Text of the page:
One could make an argument that perhaps international piracy inflates the above number, where HBO is sparingly available, especially its streaming apps such as HBO Go and Now. And while certainly this is no small portion, Game of Thrones piracy is still largely taking place within the US, where both HBO subscriptions alongside their new app HBO Now make it easier than ever to watch the show legally, even without a cable subscription. It does seem likely that HBO Now is still hitting its stride in gaining signups as the new release has been relatively quiet.
HBO has mostly held a passive stance when dealing with piracy. However just recently HBO sent warning letters to those caught pirating the first four episodes of Game of Thrones following a leak. Little has been done about this since, however, and truthfully HBO can’t do much as they merely instructed ISPs to send warning letters.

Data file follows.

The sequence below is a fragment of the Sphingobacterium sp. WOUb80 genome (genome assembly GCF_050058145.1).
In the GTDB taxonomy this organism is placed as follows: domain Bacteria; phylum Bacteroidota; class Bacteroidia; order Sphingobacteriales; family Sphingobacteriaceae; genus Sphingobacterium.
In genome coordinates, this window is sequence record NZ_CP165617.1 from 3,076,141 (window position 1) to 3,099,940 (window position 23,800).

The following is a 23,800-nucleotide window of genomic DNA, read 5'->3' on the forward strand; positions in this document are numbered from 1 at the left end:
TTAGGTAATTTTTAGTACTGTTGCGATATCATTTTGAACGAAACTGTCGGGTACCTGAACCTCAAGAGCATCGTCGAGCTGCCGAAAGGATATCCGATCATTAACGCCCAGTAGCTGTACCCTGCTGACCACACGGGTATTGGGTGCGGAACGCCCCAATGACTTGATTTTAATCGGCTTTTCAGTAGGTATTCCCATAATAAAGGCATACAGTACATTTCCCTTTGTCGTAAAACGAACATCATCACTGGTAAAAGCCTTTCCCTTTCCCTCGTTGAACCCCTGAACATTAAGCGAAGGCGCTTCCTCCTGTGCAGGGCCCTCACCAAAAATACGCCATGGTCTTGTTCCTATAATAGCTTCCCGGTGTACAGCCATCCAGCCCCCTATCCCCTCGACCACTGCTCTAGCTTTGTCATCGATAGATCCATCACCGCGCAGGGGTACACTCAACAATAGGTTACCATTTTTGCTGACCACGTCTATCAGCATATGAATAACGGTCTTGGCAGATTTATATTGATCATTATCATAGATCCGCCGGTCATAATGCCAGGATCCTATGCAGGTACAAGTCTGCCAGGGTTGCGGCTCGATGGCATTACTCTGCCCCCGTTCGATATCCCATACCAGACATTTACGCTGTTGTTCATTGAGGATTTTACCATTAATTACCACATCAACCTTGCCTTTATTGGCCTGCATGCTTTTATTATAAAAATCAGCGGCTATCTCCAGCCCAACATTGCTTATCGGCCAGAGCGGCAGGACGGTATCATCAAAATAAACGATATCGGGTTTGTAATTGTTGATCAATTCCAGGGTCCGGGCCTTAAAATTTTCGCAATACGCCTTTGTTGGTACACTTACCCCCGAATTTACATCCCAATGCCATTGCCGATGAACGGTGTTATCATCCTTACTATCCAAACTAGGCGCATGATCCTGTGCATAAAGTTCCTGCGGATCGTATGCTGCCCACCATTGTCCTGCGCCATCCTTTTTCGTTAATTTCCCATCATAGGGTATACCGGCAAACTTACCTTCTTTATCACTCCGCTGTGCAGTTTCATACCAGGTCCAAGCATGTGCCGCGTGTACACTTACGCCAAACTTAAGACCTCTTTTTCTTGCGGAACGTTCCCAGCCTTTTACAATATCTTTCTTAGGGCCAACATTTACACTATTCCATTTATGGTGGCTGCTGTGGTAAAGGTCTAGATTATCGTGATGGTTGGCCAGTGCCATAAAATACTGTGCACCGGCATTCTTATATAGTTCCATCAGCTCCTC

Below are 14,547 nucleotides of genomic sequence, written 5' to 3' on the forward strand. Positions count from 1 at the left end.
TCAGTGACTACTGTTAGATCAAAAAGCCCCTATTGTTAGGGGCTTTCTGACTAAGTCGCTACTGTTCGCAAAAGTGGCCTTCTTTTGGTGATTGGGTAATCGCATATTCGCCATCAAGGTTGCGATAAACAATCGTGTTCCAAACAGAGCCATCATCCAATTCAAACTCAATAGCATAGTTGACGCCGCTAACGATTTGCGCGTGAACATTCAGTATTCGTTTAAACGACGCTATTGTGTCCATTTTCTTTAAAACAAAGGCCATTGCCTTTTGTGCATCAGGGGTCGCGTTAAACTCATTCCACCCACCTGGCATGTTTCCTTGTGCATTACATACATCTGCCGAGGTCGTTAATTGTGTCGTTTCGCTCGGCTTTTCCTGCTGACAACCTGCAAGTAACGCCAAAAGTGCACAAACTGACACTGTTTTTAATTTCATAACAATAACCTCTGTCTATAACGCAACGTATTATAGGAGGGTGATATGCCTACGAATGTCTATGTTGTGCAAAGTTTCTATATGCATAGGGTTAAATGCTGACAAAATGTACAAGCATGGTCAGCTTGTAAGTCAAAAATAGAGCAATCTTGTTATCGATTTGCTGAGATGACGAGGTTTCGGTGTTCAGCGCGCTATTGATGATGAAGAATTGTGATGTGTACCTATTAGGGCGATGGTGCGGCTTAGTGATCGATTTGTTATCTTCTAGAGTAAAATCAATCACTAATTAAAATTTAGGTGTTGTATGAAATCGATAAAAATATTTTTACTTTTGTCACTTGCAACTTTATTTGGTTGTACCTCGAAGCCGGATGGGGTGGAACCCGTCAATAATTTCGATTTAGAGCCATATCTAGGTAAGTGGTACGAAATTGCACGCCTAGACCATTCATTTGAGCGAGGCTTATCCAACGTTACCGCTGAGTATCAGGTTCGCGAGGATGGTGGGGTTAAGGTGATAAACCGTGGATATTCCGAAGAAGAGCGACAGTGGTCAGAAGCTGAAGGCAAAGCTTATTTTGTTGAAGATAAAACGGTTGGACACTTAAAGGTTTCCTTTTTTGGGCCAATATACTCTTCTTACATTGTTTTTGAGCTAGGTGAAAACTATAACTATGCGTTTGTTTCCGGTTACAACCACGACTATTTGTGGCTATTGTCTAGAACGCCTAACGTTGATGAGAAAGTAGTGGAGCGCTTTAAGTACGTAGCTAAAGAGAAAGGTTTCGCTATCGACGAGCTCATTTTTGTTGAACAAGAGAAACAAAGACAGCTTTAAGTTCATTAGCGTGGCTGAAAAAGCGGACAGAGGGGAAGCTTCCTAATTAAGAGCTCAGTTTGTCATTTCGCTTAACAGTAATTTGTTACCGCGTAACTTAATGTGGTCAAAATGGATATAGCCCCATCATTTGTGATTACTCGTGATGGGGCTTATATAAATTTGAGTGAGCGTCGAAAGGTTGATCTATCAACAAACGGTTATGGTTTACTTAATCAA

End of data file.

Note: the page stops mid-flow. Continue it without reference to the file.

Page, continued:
HBO’s general philosophy has always leaned toward piracy being a key marketing imitative, in that pirates are always going to pirate, but perhaps there is a chance a few of them end up legitimate, paying customers. In other words, the more people that are watching Game of Thrones, no matter the means, the better off HBO actually ends up. A small number of these freeloaders eventually end up paying, right?